For example my chapter on “Extreme Wine People” in Extreme Wine highlights a number of individuals who transformed the idea of wine in one way or another. Almost all of them make Clarke’s list including Robert Mondavi (1966), Angelo Gaja (1968). David Lett (1975) and Nicholas Catena (1994). I highlighted Montana’s Brancott Estate in Wine Wars because that’s where the first Sauvignon Blanc vines were planted in Marlborough, New Zealand. Sure enough, that’s Clarke’s entry for 1983,  And world’s highest vineyards (in the Salta region of Argentina) appeared in the first chapter of Extreme Wine and as the entry for 2006 here.

Here’s a selection of other chapter entries to whet your appetite and give you a sense of the variety of topics presented: Pompeii (79 AD), Tokaji (1571), Constantia (1685), Dom Perignon (1690s). Chianti (1716), Louis Pasteur (1860), Vega Sicilia (1915), Mateus (1942), Emile Peynaud (1949), Robert Parker (1978), Canadian Ice Wine (1991) and China (2011).

The History of Wine n 100 Bottles is fun and informative — a great gift for your wine enthusiast friends and a colorful addition to any wine bookshelf.

By the way, if you are interested in projects like these, you might also want to read Tom Standage’s 2006 book A History of the World in 6 Glasses. The glasses, in chronological order, are filled with beer (in Mesopotamia and Egypt), wine (in Greece and Rome), spirits (in the Colonial Period), coffee (in the Age of Reason), tea (the British Empire) and Coca-Cola (in the American Century). There’s a seventh glass that represents the future. What does it hold? Water, of course.

My Hidden Agenda

I was keen to get a copy of Oz Clarke’s book when it was published because I’ve started work on a project that has something of the same flavor. Although  Money, Taste and Wine: It’s Complicated won’t be released until August, I’ve been at work for some time now on the next book in the series, which I’m calling Around the World in 80 Wines. Don’t you think that’s a great title? My challenge is to write a great book to go with it!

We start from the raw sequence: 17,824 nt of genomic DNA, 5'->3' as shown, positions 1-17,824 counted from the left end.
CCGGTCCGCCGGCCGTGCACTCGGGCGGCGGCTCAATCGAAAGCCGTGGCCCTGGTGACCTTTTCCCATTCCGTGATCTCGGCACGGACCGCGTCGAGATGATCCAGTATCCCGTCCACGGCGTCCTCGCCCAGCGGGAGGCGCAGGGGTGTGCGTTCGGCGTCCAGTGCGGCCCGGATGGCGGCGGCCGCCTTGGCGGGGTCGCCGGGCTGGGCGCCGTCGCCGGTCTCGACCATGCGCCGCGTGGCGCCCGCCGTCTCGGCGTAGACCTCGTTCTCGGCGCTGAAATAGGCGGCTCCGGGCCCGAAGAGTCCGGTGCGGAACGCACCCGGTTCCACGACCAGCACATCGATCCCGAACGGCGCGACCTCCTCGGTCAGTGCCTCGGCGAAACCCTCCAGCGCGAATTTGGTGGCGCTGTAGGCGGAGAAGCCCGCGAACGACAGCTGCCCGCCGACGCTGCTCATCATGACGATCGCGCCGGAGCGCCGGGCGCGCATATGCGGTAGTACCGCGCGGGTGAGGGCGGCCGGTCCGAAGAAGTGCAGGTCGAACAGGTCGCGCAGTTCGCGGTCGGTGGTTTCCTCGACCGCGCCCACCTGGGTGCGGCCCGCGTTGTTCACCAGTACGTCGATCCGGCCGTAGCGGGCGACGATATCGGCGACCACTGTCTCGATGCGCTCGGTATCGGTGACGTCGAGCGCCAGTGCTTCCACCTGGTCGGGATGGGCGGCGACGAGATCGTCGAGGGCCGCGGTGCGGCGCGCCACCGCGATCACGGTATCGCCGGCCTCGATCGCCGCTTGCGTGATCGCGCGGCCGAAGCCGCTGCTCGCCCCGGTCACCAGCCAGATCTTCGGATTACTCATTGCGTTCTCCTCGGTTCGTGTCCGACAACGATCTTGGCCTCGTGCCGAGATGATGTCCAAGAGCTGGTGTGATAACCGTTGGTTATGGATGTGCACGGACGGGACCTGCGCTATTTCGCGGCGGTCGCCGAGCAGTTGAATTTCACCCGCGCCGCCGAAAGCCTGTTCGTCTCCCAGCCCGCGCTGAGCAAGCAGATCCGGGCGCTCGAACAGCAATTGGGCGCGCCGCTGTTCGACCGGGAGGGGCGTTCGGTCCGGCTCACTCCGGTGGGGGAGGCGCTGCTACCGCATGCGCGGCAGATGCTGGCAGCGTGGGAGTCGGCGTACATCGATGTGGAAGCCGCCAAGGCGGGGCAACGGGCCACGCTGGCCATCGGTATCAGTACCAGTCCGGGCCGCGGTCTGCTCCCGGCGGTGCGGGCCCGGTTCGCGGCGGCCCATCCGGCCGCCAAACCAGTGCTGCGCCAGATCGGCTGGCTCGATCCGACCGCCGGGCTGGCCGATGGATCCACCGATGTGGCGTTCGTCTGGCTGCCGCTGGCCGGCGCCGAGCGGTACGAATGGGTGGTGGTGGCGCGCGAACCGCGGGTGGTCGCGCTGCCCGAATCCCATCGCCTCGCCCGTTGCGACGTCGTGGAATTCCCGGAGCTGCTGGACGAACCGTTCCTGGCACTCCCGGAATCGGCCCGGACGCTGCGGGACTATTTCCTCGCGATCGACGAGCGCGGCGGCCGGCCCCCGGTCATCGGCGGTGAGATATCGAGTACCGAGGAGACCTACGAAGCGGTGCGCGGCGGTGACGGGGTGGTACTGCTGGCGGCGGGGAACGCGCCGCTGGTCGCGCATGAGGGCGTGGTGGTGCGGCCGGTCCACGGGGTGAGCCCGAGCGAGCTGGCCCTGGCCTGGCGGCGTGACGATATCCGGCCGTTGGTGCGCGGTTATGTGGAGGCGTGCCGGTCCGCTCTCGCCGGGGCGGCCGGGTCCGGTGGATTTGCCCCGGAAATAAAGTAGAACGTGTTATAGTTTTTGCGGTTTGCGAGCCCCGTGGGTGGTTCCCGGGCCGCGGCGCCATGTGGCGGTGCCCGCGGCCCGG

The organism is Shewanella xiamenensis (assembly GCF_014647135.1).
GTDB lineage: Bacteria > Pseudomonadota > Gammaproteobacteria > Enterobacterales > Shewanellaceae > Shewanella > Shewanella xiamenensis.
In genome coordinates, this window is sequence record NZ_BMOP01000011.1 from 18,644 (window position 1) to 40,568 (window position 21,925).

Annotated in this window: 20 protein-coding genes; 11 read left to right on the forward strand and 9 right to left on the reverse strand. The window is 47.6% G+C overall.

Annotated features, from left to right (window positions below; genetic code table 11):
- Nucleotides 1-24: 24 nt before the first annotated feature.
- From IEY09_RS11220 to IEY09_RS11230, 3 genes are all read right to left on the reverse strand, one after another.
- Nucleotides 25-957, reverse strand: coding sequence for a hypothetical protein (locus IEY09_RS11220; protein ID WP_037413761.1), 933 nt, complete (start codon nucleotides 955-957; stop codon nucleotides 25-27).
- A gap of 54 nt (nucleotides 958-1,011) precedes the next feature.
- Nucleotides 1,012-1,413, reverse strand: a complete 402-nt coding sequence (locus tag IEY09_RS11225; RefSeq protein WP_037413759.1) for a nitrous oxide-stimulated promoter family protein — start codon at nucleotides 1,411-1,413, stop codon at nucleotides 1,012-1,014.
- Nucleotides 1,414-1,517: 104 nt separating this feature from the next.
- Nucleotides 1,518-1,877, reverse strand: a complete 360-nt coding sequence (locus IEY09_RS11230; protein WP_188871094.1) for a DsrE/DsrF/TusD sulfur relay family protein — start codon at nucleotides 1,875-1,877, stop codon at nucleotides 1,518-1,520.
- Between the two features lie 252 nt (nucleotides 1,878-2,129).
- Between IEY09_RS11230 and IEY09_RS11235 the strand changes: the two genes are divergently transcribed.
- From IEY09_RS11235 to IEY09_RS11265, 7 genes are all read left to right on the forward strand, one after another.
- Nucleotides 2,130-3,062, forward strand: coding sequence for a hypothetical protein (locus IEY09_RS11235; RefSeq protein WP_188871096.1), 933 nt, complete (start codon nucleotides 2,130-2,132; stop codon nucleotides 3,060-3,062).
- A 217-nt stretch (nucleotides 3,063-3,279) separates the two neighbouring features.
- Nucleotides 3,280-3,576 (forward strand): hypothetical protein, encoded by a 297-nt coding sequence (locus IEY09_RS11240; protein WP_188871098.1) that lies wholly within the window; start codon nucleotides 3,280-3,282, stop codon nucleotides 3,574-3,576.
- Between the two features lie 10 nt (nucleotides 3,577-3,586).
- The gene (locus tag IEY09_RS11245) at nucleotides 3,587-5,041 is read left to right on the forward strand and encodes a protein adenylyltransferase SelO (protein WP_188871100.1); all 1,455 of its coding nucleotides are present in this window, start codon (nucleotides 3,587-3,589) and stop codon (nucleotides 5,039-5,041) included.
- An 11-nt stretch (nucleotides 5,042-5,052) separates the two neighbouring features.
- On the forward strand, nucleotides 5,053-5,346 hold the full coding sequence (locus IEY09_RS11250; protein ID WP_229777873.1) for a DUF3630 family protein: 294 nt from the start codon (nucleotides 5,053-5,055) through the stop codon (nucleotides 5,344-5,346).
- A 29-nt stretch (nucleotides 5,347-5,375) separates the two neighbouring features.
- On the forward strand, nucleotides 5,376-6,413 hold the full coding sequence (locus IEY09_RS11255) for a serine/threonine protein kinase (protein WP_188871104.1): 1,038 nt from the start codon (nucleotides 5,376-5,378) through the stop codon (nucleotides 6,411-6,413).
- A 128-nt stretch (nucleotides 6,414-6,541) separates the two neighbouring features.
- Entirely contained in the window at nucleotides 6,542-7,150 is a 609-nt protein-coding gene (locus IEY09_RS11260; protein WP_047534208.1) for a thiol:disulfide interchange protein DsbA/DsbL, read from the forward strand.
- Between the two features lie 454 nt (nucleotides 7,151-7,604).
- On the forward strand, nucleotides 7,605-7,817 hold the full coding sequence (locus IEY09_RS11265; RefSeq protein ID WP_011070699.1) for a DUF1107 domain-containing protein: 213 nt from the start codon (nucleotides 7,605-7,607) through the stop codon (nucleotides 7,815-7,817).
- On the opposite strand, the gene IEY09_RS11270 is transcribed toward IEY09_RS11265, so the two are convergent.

I wanted to see what Oz Clarke would do with his hundred wines and, while I can’t fault his use of the BBC/British Museum model, that’s not the way that I’m headed. Clarke and the BBC make a journey through time and I’m traveling through space — around the world, with 20 stops (chapters) and 80 wines. Some chapters search out and find a single most significant wine story wine while others reveal a treasure trove of different wines — or search and search and come up empty. How annoying!

But journey’s don’t reveal their significance all at once or in carefully measured doses. They ebb and flow like life itself and that’s what I’m going to try to capture. I’m sure that some will second-guess my choices and want more depth here and less there but, as with the BBC/British Museum’s series and Oz Clarke’s new book, I think you’ll find the result worth the effort. — fun, interesting. Maybe even irresistible!


Sorry, I couldn’t resist.